Apple Rents SUVs From Hertz To Test Self-Driving Vehicle Tech: Is Project Titan Too Far Behind?
Apple leased a small fleet of vehicles from rental company Hertz Global Holdings for the purpose of testing its self-driving car technology, pushing Hertz shares to its highest growth in almost two years.
The news broke after it was revealed that Google parent Alphabet entered a similar agreement with another rental company, Avis Budget Group, for its own self-driving fleet.
Apple Teams Up With Hertz For Self-Driving Car Tests
According to a Bloomberg report, Apple rented Lexus RX450h SUVs from the Donlen fleet management unit of Hertz. The information was acquired from recently released documents by the California Department of Motor Vehicles.
In addition, when Apple received the license from the DMV in April to test three self-driving vehicles with six drivers, the documents showed Apple as the lessee and Donlen as the lessor.
It is unclear if the partnership between Apple and Hertz is simply for further testing of its self-driving car technology, or if it also means that customers will be able to rent vehicles fitted with the autonomous driving system.
A spokesman for Apple declined to comment on the partnership, while Hertz has not yet responded to a request for a comment.
Hertz shares have declined by more than 75 percent over the previous 12 months due to decreasing revenue and profits, with investors concerned that the rise of ride-hailing services and self-driving vehicles will diminish the role of rental companies in the automotive industry. However, upon news of the partnership with Apple, Hertz shares increased by 18 percent, which is the biggest jump seen by the company since July 2015.
Apple's Project Titan Still Here, But Is It Too Far Behind?
The partnership may be considered as a milestone for Project Titan, which is how Apple's self-driving car technology project is known internally. It struggled on its initial goal of creating an entire car, but a substantial reboot in September, headed by senior executive Bob Mansfield, refocused Project Titan to work on a self-driving vehicle system instead.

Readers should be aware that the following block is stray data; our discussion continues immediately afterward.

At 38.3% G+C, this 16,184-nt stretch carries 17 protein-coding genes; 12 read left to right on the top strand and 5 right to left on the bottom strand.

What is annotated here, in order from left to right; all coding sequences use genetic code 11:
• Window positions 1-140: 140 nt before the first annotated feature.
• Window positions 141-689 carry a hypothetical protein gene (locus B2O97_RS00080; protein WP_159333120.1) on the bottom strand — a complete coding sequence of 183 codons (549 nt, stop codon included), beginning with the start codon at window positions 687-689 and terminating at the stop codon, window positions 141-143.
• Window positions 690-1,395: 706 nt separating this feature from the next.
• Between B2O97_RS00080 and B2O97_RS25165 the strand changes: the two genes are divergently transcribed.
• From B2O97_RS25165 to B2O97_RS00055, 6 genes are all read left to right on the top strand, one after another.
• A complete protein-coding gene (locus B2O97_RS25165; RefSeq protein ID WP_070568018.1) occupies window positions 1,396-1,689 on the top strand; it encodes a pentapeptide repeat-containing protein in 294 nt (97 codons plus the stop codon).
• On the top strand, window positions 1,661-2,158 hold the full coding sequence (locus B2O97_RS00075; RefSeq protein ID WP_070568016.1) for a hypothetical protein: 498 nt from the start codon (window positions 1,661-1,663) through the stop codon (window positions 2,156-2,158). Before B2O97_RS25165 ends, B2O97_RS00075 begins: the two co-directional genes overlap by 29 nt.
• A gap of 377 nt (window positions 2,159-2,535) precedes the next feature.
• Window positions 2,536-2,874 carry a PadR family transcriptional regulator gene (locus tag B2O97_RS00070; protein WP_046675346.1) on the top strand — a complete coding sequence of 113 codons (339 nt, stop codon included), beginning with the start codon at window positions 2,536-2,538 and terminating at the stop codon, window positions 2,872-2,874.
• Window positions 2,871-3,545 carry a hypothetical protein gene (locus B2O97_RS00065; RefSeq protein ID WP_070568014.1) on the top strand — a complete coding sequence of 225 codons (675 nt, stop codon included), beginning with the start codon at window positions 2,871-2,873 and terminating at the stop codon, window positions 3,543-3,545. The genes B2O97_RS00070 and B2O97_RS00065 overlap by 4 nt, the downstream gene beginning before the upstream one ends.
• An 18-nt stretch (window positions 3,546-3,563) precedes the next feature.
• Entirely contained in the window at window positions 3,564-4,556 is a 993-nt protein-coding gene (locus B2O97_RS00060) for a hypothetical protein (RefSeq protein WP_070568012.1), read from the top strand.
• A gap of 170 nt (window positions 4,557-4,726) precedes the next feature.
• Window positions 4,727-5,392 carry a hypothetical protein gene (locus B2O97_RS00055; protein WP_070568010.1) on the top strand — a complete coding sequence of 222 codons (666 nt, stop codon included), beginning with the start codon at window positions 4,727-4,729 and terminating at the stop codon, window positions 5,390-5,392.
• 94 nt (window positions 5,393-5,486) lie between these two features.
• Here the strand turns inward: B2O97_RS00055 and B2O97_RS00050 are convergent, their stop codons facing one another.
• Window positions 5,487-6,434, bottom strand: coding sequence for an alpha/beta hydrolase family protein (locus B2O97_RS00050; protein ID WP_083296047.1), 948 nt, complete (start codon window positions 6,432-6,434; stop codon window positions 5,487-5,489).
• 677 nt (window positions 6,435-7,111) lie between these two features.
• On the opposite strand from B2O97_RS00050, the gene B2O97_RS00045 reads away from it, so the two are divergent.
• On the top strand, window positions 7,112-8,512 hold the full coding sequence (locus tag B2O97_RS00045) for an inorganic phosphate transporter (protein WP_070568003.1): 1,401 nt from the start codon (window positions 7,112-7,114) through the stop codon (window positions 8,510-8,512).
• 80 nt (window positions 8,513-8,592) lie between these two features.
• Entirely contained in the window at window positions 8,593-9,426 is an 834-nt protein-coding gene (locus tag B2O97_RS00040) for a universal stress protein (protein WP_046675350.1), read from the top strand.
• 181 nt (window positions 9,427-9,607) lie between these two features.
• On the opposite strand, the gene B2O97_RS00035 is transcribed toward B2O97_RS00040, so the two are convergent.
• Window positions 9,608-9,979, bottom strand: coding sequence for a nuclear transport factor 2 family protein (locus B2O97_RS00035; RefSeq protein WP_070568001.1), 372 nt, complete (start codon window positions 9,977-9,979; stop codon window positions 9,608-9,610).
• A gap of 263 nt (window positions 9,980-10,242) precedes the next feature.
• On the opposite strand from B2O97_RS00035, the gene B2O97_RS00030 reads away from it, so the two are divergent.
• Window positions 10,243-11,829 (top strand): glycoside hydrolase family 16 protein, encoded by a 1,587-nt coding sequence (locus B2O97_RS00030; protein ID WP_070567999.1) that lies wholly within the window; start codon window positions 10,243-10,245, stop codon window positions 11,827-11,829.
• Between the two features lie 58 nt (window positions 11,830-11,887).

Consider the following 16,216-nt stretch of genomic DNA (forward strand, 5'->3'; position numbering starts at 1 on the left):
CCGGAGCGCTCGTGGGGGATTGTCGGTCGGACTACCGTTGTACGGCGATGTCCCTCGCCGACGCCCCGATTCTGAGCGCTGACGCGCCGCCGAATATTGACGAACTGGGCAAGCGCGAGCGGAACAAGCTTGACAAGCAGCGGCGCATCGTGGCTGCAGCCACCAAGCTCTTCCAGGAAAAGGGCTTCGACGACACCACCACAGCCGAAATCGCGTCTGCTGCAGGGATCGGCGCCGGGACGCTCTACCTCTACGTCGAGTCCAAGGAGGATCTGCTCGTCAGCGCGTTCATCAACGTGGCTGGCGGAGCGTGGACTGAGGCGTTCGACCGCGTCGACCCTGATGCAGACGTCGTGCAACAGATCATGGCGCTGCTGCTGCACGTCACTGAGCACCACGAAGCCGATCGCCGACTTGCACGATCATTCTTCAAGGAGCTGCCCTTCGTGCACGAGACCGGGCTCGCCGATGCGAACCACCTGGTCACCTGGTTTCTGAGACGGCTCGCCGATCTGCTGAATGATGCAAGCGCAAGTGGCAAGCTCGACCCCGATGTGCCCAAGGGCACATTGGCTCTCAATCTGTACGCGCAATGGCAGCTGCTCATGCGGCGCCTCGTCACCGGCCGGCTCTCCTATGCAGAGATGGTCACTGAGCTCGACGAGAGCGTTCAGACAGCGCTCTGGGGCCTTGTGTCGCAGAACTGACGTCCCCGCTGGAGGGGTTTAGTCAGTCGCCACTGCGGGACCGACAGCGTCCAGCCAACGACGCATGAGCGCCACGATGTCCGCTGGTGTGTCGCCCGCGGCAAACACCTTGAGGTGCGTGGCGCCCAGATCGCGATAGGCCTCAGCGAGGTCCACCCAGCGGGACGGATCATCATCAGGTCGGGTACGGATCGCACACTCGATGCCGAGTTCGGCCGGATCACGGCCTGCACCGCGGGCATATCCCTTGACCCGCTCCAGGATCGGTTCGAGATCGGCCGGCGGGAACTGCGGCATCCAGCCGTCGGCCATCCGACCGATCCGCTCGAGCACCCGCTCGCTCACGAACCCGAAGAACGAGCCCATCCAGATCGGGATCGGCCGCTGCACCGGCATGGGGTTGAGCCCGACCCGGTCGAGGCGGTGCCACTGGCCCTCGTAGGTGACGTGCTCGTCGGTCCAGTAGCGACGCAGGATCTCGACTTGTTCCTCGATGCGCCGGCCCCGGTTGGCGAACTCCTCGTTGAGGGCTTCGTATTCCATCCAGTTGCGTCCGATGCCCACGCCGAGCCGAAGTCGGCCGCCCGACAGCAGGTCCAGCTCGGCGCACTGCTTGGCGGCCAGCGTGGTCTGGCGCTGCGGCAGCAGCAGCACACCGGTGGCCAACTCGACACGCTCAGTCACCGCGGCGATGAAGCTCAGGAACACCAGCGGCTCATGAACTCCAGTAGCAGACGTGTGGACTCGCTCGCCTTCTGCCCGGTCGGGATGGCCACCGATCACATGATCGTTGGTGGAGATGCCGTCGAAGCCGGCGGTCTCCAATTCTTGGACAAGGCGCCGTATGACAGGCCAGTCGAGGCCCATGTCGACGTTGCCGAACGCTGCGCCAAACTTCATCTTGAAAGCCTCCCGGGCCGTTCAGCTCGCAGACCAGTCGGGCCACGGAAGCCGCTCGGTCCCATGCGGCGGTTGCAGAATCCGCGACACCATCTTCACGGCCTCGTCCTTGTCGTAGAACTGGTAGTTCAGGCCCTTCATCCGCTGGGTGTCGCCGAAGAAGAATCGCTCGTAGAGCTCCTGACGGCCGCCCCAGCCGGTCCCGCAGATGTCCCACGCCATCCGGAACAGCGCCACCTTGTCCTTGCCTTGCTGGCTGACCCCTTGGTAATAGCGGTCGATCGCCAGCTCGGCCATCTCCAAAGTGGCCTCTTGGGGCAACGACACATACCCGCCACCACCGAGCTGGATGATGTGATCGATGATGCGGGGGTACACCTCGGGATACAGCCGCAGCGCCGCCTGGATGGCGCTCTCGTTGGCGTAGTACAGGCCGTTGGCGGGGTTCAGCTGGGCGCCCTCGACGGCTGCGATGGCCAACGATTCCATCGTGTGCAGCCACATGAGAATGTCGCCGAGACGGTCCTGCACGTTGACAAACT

Apple CEO Tim Cook confirmed that the company was working on autonomous vehicles, following the footsteps of rivals such as Google, traditional carmakers such as General Motors, and electric vehicle manufacturers such as Tesla. According to Cook, Apple is focusing on autonomous driving systems as a "core technology" that is "the mother of all AI projects."
Testing for Project Titan, however, has so far been limited. Earlier this year, a person familiar with the project told Bloomberg that six vehicles have been testing Apple's self-driving technology in the public streets of the San Francisco Bay area for at least a year.
That said, it is difficult to gauge where Apple is in terms of the development of Project Titan, especially when compared to the strides made by Alphabet's self-driving vehicle unit Waymo. While Waymo already has a well-developed self-driving system that it will be integrating into Chrysler Pacifica minivans that it will rent from Avis, Apple is renting Lexus SUVs to do what Waymo did five years ago before it created the dome-shaped self-driving Google Cars.